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Owner determined to ride again after horrific accident left her in intensive care for months

A rider who spent six months in intensive care following a horrific car accident says she does not care how long it takes, but she is determined to get back in the saddle.

Macy Winter does not remember the accident, on 6 June last year. She remembers the torrential rain that had fallen, after a spell of dry weather, before she left to drive from Kent to Essex for her dad’s birthday. She does not remember hitting standing water on the M2, aquaplaning and hitting the central reservation and a tree.

It took emergency services 90 minutes to cut Macy free from the car.

“I’d been pushed from the front seat into the back; my legs went different ways,” she told H&H. “They gave me a 2% chance of survival; they thought they were going to have to amputate my leg, just to get me out of the car.”

Macy’s survival hung in the balance as she was freed, flown to hospital and taken to theatre.

“For the first week for my family, it was about ‘enjoy the time you’ve got left with her’,”  she explained.

Macy had multiple broken bones, and had severed her femoral artery, so was in danger of bleeding out. She spent six weeks in a coma, over her 20th birthday, and it was later found she had suffered four strokes during that time.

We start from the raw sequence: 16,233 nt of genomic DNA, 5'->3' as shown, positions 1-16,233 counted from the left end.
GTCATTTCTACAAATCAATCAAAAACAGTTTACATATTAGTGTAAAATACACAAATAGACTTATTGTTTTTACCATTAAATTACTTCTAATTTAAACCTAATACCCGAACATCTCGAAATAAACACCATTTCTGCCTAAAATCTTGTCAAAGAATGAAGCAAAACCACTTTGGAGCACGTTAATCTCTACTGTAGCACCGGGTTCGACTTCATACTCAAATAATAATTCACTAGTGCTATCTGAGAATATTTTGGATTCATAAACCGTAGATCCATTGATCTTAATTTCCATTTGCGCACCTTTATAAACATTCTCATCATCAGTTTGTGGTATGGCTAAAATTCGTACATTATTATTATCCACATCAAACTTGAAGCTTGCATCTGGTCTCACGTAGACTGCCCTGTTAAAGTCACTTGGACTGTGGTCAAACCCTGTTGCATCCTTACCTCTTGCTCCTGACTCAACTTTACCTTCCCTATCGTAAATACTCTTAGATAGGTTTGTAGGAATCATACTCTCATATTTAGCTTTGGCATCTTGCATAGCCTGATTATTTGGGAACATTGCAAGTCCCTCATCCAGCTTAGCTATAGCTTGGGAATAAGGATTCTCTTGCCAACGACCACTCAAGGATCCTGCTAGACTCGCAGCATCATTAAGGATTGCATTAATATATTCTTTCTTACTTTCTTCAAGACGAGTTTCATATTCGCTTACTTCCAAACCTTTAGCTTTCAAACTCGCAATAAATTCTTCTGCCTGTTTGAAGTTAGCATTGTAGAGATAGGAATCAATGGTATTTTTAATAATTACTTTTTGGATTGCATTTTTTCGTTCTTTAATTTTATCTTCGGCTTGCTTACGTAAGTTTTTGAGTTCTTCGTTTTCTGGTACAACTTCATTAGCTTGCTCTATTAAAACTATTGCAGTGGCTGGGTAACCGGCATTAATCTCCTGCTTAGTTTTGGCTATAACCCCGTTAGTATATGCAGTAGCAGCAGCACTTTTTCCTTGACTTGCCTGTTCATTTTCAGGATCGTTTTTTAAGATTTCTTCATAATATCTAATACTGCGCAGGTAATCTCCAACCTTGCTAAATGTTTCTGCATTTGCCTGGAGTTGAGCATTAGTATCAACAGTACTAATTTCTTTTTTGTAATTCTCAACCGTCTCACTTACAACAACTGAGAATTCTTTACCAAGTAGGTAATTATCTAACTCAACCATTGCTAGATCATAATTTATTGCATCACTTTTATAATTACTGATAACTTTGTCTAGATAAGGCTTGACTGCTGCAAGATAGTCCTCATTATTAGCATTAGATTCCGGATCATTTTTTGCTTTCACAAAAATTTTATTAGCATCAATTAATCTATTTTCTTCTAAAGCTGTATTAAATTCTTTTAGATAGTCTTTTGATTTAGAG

After doctors brought her round, she was put on a ventilator and dialysis machine.

“I was doing better than anyone expected, but the hospital had told my family they didn’t know how coherent I’d be when I woke up,” Macy said. “But I’m fully coherent, fully in charge.”

The doctors do not know why Macy suffered the strokes but as a result, she cannot move her arms. She suffered a severe infection in one leg, and still has metal holding together her leg, pelvis and elbow.

“I’ve made so much progress,” she said, adding that she has been moved on to a general ward, and went out in a wheelchair last week.

“I don’t feel like I’m lying in bed because I can’t walk; I don’t feel like I’m disabled now, just that this is temporary.”

Macy’s family has set up a page to raise funds for the specialist long-term rehabilitation Macy will need. They are also running a raffle for a £100 voucher for the Rug Works, with all proceeds going to help Macy’s recovery.

Macy, who was studying English literature and sociology at the University of Kent, and working as a groom until her accident, said her main aim is to get back in the saddle.

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Everyone at her livery yard has rallied round to look after her 10-year-old Irish sport horse Eddie, and she has been able to keep an eye on him thanks to her iPad and a camera in his stable.

“When the time comes, he will be the perfect one to ride because he’s so kind and honest; he’s the perfect horse,” she said.

“It would mean everything to be able to ride him; absolutely everything. I don’t care how long it takes me, I’ll get there.

“Everyone has been so kind; they treat him like their own at the yard and the horse community has been so generous to me with the fund; it’s amazing.”

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